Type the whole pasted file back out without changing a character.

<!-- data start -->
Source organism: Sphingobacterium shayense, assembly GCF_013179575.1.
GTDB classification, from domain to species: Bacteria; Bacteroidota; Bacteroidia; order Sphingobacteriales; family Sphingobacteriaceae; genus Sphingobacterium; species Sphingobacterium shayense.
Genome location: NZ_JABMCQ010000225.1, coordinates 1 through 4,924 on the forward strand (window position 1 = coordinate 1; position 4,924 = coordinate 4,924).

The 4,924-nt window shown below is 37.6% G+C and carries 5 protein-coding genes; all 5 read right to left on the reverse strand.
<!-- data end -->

Source organism: Sphingobacterium shayense, assembly GCF_013179575.1.
GTDB classification, from domain to species: Bacteria; Bacteroidota; Bacteroidia; order Sphingobacteriales; family Sphingobacteriaceae; genus Sphingobacterium; species Sphingobacterium shayense.
Genome location: NZ_JABMCQ010000225.1, coordinates 1 through 4,924 on the forward strand (window position 1 = coordinate 1; position 4,924 = coordinate 4,924).

The 4,924-nt window shown below is 37.6% G+C and carries 5 protein-coding genes; all 5 read right to left on the reverse strand.